Nadhim Zahawi to review corporate tax hike as Boris Johnson fights to stay in power


Nadhim Zahawi, Britain’s new Chancellor of the Exchequer, has said he will reconsider the government’s plans to raise corporation tax from 19p to 25p as Boris Johnson seeks to bail out his struggling administration.

Zahawi was appointed on Tuesday night after the shock resignations of his predecessor Rishi Sunak, Health Secretary Sajid Javid and several junior cabinet members.

There were more resignations on Wednesday morning, including two ministers, bringing the total to 13 in less than 24 hours.

As Johnson fights for his future as Prime Minister, Downing Street wants the new Chancellor to cut taxes – and reverse planned tax hikes – in a bid to win back voters, despite the potential consequences for public finances fragile parts of Britain.

On Wednesday morning, Johnson was preparing for a tough midday Q&A session with the Prime Minister.

Meanwhile, rebel MPs are plotting to change the Conservative Party’s rules to stage another vote of confidence against him before Parliament’s summer recess.

Zahawi told Times Radio on Wednesday morning that he could cancel the corporate tax hike scheduled for next April. “When boards of directors invest, companies invest, they invest for the long term and they compare corporate tax rates,” he said. “Then I’ll watch everything.”

April’s tax hike aims to raise £17billion a year to help fix public finances after the UK government borrowed hundreds of billions of pounds to navigate the country through the Covid-19 pandemic . It was partly offset by a new “super-deduction” intended to encourage companies to accelerate their capital investment.

Sunak feared the tax cut would fuel inflation, which is already in the double digits. He said in his resignation letter that he could not agree an economic strategy with Johnson, who is known to dislike impending corporate tax hikes because their approaches were “fundamentally too different”.

A senior government official suggested the new chancellor would pursue a different economic strategy than Sunak: “For the next stage, we need a growth plan and not just balancing the books.”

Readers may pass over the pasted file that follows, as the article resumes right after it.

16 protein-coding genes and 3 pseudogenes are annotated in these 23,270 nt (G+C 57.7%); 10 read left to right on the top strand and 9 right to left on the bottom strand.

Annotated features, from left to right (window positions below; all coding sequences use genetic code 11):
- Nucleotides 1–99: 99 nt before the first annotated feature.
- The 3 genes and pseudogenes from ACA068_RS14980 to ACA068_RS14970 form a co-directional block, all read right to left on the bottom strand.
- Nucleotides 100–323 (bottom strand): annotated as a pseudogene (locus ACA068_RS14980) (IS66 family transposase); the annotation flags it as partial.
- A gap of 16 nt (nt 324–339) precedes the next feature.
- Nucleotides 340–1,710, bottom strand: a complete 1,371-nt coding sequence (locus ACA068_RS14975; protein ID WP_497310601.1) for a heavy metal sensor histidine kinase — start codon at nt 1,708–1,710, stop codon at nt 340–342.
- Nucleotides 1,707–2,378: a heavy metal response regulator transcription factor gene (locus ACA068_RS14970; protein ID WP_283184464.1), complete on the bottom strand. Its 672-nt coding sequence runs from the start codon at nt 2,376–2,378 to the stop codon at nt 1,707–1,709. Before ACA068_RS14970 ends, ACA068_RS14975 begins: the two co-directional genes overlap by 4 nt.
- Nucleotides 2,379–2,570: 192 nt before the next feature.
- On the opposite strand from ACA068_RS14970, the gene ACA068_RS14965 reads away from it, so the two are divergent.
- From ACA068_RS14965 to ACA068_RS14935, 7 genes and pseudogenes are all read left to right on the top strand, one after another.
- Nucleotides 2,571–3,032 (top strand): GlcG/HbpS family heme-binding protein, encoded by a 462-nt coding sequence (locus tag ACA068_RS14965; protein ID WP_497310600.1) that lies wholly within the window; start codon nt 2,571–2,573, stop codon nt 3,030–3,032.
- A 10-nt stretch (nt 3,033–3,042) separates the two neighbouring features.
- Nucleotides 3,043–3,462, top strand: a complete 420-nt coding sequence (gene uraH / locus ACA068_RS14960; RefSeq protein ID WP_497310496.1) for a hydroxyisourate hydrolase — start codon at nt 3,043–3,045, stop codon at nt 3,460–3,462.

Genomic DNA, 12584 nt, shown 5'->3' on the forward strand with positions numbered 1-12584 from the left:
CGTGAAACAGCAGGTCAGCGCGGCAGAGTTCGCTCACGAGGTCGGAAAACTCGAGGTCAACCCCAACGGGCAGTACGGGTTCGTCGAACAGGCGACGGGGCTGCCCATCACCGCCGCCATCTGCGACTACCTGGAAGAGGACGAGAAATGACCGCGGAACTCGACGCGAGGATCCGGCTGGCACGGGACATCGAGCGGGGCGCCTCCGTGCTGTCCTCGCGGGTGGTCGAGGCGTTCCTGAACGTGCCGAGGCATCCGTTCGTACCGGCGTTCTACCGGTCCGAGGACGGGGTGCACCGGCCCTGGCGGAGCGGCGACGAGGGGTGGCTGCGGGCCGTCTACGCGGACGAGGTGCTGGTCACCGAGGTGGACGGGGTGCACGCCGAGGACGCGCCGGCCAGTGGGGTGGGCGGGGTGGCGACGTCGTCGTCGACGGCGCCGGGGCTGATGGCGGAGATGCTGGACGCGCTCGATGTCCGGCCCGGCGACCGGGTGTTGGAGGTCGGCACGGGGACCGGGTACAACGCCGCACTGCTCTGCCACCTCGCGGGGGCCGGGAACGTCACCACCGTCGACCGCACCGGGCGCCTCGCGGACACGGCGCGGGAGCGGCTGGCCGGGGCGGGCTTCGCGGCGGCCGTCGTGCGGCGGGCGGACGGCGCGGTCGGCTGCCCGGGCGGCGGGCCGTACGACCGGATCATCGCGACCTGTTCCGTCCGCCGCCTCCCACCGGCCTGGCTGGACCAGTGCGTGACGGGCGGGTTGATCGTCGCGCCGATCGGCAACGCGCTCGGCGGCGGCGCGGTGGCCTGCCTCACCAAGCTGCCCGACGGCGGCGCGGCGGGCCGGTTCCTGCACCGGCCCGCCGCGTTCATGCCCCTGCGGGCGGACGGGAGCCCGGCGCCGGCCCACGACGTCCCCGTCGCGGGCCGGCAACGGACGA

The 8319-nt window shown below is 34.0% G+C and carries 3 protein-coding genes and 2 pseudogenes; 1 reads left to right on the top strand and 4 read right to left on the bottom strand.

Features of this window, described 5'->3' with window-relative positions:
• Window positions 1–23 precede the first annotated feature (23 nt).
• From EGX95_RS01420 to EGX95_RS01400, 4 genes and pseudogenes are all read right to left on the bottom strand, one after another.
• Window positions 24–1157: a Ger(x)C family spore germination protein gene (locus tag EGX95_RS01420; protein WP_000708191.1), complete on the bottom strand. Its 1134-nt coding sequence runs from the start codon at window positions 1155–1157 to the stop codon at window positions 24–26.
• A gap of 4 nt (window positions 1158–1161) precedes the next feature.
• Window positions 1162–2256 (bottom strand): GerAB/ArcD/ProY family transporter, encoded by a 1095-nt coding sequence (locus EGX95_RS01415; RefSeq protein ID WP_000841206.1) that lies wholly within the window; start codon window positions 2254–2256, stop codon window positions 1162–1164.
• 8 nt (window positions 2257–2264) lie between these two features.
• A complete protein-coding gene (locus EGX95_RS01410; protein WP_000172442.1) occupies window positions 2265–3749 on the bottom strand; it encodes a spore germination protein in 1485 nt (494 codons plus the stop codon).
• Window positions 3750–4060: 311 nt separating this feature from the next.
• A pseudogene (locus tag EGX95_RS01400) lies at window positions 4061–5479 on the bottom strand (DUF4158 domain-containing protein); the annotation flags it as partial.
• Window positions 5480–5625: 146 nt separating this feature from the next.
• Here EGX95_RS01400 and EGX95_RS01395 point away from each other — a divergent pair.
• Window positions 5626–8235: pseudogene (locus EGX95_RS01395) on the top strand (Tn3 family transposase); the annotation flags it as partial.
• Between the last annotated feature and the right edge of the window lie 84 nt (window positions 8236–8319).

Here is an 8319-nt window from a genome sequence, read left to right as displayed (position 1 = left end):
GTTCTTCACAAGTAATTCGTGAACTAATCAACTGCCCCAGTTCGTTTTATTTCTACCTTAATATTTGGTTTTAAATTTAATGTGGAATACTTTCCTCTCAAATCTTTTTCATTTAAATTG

Markets will watch whether a looser tax regime could force the Bank of England to raise interest rates more quickly.

Sunak and Javid’s resignations follow multiple scandals that threaten Johnson. The latest came last week when Deputy Chief Whip Chris Pincher resigned after allegations he groped two men while drunk at a private club.

Downing Street insisted for days that Johnson had not been made aware of Pincher’s “specific allegations” of misconduct in the past. On Tuesday, Johnson admitted he had been made aware of the allegations in 2019 – but had forgotten about it.

Many Tory MPs believe the cabinet mutiny signals the beginning of the end for Johnson.

Robin Walker, Minister for Schools, was the latest to resign, saying the Conservative Party had been “distracted from its core business” by a relentless focus on leadership issues.

“The loss of the Rishi Sunak and the Sajid Javid [sic] this week, two of our brightest talents on the best team, reflects a worrying shrinking of the great church,” he said.

“I’ve always believed it was our party’s job to strike the right balance between efficiency and compassion. . . we risk reaching neither.

Will Quince, minister for children, also quit his post on Wednesday morning – when Zahawi was on the air defending the government – criticizing Downing Street’s “inaccurate” statements.

Laura Trott, the Parliamentary Private Secretary, resigned minutes earlier saying: ‘Trust in politics is, and must always be, of the utmost importance, but unfortunately in recent months it has been lost.’

But several high-ranking figures – including Deputy Prime Minister Dominic Raab, Foreign Secretary Liz Truss, Defense Secretary Ben Wallace and Leveling Secretary Michael Gove – have indicated they will remain in Johnson’s cabinet. .

More than 40% of MPs expressed no confidence in Johnson in a confidence vote last month. Under current Conservative Party rules, such a poll can only be held once every 12 months.

But that could change next week after the party elects a new executive from the 1922 backbench committee, which sets the rules for leadership races.

A slate of anti-Johnson candidates are expected to push for a rule change to allow another vote, potentially before parliament dissolves in late July for the summer recess.


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